Used Cars Nissan LEAF EV USED

Published on January 14th, 2023 | by Daniel Sherman Fernandez


Nissan LEAF Depreciates To Just RM85k In 4 Years

The used asking price for Nissan Leaf is falling and Malaysians are ignoring it.

Last year as the momentum for electric car ownership gained momentum, many middle class Malaysians asked if they can get a brand new electric car for below RM99k.

Since import duties for full electric cars were removed by the Malaysian government to encourage ownership the interest has sadly been more with premium or sporty electric vehicles (EV).

Meanwhile, it soon became a reality that the Malaysian currency was not strong enough to allow for an EV to be priced below RM99k, even for Chinese made electric cars like BYD (priced from RM149,800) and the Great Wall Motors, Ora Good Cat (priced from RM139,800).

Nissan LEAF USED Electric Car

The long established electric car, Nissan Leaf (with a three years/60,000km maintenance service, three years/100,000km vehicle warranty and eight years/160,000 lithium-ion battery warranty) which was launched a few years earlier at RM188k had its asking price moved down by more than RM40k and its 2022 brand new price was just RM145k.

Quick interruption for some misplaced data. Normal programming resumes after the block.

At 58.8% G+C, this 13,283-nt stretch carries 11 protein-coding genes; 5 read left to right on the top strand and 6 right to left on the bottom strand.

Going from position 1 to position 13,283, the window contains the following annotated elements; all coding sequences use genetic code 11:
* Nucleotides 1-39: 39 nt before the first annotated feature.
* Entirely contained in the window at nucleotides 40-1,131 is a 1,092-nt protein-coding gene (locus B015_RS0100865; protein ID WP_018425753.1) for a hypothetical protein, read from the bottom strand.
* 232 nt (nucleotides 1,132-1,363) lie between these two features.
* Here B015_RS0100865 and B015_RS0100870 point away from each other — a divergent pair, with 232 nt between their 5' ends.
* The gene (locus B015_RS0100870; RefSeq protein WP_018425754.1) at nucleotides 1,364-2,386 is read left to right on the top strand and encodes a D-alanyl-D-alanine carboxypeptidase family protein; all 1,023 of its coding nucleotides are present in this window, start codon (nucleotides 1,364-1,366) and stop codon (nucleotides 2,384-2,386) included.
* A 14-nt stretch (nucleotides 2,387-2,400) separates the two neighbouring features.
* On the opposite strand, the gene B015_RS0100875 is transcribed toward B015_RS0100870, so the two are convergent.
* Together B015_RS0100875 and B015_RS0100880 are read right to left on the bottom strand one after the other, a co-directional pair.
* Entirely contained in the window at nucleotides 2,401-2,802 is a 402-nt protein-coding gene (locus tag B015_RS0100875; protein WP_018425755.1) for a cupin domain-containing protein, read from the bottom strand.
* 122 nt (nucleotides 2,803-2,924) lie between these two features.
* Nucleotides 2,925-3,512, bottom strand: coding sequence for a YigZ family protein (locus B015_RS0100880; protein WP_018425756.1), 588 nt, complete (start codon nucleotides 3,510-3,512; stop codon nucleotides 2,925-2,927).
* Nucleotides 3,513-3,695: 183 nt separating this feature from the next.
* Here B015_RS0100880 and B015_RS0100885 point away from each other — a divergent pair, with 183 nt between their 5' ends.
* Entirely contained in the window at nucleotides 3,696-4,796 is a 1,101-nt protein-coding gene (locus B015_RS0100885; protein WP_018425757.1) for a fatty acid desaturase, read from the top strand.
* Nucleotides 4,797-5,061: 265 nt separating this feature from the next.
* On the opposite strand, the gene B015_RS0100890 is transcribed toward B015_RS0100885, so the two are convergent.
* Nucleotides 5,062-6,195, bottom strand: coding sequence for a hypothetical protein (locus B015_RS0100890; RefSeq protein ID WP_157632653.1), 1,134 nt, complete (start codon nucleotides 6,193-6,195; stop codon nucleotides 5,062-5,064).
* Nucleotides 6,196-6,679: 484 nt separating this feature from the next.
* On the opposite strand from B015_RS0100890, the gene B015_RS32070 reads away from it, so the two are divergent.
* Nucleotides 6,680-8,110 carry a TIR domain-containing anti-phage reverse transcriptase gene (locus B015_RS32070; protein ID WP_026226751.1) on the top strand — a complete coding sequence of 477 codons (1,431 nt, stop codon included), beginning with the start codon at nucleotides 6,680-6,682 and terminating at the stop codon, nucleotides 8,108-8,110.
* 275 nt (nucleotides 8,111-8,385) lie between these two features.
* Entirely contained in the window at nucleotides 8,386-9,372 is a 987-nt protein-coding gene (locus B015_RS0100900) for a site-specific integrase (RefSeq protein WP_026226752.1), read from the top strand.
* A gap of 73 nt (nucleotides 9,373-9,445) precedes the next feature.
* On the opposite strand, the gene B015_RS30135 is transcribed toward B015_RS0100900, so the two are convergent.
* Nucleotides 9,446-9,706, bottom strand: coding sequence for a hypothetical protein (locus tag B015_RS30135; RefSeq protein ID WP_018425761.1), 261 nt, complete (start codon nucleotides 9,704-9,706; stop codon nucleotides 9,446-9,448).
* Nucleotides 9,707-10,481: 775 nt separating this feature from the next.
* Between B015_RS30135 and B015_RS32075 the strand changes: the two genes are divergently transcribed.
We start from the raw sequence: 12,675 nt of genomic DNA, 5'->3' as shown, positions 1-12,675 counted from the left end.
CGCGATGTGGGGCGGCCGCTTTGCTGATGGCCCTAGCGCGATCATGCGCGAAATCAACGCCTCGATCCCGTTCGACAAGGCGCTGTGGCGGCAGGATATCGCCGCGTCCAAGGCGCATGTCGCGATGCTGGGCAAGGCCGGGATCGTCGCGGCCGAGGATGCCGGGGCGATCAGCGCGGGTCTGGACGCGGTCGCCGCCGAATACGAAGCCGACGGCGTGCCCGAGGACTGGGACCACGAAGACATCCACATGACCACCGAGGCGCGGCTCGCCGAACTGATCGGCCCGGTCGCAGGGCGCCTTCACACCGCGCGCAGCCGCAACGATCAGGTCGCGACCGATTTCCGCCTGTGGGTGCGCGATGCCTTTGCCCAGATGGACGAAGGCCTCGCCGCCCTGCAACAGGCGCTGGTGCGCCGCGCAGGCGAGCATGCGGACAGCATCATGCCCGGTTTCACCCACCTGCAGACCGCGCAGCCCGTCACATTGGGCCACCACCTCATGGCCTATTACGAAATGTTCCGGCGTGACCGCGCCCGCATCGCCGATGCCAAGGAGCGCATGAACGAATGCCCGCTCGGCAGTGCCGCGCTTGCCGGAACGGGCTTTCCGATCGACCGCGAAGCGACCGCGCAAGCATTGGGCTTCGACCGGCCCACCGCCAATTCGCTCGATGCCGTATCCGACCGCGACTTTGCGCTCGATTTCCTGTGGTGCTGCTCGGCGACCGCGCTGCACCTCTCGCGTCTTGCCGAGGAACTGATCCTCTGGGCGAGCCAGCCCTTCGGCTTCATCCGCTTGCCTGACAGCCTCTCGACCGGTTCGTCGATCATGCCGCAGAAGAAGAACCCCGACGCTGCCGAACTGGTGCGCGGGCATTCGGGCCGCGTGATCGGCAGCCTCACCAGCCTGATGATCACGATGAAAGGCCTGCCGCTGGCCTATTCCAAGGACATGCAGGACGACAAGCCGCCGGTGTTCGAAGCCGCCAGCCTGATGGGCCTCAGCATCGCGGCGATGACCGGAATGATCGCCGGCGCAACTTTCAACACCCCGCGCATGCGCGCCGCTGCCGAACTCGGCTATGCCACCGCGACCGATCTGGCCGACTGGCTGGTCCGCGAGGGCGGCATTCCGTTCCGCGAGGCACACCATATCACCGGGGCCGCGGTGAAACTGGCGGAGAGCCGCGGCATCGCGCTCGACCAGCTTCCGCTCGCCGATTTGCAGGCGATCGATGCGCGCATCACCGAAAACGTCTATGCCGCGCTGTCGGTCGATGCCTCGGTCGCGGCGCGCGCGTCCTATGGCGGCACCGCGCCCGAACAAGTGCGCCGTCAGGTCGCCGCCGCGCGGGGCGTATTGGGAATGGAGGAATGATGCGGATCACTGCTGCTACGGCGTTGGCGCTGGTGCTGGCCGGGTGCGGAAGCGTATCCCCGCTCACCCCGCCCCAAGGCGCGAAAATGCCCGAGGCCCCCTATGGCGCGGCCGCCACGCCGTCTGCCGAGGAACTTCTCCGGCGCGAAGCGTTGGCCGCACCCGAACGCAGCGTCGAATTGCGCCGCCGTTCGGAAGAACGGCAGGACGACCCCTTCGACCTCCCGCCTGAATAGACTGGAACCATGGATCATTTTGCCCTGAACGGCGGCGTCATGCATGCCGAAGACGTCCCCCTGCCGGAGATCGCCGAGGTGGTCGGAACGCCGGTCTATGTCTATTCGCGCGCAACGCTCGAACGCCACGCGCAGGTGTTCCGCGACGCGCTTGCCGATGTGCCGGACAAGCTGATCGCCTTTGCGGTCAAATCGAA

Interestingly, when we checked online we found a dozen or so Nissan Leaf EVs for sale from a low RM85,000 before negotiations to RM100,000 for a used unregistered imported unit. So, why are Malaysians not grabbing ownership of a used Nissan Leaf?

Nissan LEAF USED Electric Car

The new Chinese made EV rivals arrived at RM139k upwards and offered bigger batteries with longer driving range and this is why their bookings have been high since launch (300 units to 500 units).

Interestingly, for the wealthy Malaysian, owning a battery powered car like the Porsche Taycan, Tesla or even the Mini Cooper SE (EV) was easy as these owners have a few cars in their garage and they are not completely reliant on their battery powered cars every day.

Nissan LEAF USED Electric Car

For the average Malaysian, battery cost will be an issue as they might want to keep their EV for more than 7 years or need to take that balik kampong trip every quarter and a charging station (more than one please) along the way is needed without having petrol or diesel cars parked in the charging spot (common problem today).

Meanwhile, the battery pack is the single most expensive part of an electric vehicle, accounting for about 25 to 30 percent of the total cost to EV owners.

At publishing time, the selling price for a Nissan Leaf battery pack (which happens to be lower than most others) varies from RM23,700 (for the 24kWh) to RM30,000 (for the 40 kWh) and this only when you exchange your old battery pack.

As prices slowly come down and battery chargers get more efficient in its time to charge-up, adoption of a full EV will gain momentum.

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